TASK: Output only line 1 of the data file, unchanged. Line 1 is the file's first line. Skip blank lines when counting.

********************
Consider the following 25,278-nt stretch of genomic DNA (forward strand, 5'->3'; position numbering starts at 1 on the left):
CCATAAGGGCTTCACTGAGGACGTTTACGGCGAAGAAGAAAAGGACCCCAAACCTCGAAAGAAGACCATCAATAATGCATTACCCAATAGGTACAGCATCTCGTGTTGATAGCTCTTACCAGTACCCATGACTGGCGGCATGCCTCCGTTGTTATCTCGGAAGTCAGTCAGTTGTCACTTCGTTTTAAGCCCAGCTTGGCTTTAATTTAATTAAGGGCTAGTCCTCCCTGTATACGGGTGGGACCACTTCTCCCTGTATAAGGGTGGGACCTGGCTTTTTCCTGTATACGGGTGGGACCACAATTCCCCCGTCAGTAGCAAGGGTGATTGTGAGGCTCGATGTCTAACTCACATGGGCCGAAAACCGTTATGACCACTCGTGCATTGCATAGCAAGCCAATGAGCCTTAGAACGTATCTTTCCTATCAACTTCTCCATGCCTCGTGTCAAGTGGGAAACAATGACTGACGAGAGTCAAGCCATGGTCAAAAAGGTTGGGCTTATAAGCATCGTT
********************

Consider the following 25,278-nt stretch of genomic DNA (forward strand, 5'->3'; position numbering starts at 1 on the left):